He said in Sardinia, Italy, it’s perfectly normal to see a 103-year-old man chopping wood or riding a bike to work. In Sardinia men live 10 years longer on average than in the U.S. He said there are four centenarians for every 6,000 births. In the U.S. that number is 1 per 6,000 births. In Okinawa, Japan, the oldest women live 12 years longer than in the U.S. and there are five times the number centenarians with one-fifth the number of cancer and coronary disease cases.
While Buettner said those results are not typical, there are clearly health benefits from living in Blue Zone areas of the world. He works with cities around the world who want to become a place where people live longer, healthier lives. He cited Redondo Beach, Calif., and Albert Lea, Minn., as two of 48 communities working with his company to reach Blue Zone status. He said there are a few pockets in the U.S. that have Blue Zone longevity and there are opportunities for many others to get there.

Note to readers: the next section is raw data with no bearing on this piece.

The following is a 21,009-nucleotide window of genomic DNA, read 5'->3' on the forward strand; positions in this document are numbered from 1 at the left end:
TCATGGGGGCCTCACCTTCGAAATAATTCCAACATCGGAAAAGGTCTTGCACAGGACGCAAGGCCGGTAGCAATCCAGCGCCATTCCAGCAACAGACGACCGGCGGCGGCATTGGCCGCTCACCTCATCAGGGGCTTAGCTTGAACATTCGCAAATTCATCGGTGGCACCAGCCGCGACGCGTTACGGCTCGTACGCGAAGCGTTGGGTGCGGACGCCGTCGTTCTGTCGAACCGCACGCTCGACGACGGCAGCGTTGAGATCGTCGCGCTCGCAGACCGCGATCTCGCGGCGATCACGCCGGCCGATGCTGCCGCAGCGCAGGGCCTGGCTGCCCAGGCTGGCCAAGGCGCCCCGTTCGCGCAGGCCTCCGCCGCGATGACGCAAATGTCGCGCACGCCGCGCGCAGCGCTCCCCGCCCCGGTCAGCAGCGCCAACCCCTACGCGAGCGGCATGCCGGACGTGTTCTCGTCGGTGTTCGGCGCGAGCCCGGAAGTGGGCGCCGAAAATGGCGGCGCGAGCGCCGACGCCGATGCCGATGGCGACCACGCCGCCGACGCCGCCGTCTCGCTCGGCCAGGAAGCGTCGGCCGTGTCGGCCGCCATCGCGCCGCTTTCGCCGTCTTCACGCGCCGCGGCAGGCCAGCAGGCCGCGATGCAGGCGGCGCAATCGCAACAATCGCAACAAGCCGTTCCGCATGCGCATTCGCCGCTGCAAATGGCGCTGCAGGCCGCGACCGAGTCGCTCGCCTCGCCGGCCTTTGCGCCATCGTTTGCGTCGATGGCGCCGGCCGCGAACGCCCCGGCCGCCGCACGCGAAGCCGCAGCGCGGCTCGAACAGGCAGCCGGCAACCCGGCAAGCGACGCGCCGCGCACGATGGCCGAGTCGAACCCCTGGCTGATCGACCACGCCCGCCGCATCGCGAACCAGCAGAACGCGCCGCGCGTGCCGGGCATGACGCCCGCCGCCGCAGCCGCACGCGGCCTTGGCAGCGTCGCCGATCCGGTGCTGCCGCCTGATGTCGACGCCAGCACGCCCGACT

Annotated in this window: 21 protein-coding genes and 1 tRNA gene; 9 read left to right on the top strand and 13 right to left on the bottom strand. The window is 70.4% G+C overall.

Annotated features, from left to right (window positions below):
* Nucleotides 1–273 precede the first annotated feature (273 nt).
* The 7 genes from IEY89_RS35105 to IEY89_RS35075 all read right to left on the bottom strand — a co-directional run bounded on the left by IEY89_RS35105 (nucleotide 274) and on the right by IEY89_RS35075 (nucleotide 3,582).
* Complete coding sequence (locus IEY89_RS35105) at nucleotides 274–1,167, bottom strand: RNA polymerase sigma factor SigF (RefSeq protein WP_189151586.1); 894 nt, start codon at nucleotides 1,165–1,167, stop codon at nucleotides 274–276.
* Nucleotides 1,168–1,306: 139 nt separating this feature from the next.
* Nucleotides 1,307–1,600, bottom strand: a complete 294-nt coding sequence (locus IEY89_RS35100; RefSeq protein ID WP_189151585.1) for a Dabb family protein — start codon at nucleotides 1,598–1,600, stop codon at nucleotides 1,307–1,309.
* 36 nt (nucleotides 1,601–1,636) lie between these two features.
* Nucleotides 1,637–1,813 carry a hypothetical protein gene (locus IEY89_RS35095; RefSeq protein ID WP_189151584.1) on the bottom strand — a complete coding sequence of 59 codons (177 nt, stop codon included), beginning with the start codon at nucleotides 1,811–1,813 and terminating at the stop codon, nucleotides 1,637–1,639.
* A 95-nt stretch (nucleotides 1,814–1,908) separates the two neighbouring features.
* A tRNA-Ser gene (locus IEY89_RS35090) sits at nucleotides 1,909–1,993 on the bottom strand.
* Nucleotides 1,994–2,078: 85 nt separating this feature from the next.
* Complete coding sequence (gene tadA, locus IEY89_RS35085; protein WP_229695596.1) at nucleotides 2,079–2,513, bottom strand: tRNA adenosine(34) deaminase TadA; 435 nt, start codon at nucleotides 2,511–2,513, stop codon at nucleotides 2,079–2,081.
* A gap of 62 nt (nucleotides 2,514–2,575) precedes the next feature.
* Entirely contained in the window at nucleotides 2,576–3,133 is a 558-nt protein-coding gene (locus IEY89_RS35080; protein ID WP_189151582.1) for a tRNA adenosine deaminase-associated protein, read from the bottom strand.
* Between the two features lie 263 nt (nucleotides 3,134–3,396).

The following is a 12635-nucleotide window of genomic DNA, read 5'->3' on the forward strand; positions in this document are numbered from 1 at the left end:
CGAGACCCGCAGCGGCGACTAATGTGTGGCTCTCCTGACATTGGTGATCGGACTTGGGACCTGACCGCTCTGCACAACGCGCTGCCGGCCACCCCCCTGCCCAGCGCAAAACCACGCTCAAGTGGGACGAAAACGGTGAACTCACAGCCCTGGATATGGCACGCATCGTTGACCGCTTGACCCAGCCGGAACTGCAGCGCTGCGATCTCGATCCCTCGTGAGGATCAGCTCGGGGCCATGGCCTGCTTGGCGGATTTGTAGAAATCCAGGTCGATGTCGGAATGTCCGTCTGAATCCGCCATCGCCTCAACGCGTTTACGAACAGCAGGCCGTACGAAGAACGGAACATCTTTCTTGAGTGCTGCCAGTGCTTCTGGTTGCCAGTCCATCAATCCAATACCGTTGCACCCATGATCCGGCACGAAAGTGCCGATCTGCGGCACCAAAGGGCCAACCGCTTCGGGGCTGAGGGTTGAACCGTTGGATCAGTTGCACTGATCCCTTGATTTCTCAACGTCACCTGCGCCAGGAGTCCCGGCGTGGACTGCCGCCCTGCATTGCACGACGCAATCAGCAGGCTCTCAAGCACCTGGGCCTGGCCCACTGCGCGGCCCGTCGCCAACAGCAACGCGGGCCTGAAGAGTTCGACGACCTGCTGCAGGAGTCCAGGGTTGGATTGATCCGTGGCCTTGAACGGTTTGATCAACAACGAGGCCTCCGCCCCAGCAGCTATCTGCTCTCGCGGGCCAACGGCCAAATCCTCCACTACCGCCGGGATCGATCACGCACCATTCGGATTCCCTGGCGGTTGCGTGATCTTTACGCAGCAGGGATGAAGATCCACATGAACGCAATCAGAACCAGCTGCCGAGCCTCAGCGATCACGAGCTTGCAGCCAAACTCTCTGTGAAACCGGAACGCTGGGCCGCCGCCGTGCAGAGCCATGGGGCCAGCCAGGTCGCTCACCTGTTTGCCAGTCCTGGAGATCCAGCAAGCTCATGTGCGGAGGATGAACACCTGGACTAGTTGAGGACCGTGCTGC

Xu said as Americans age the risk for cancer increases because of the way the disease originates as mutation of cell replication which occur thousands of times a day. She said the gene replica mutations build up as a person ages. Ironically, in the Blue Zone areas where there are plant-based diets, tight social networks, continued work throughout one’s life and actives to deal with stress, there is also far less risk for cancers even among centenarians.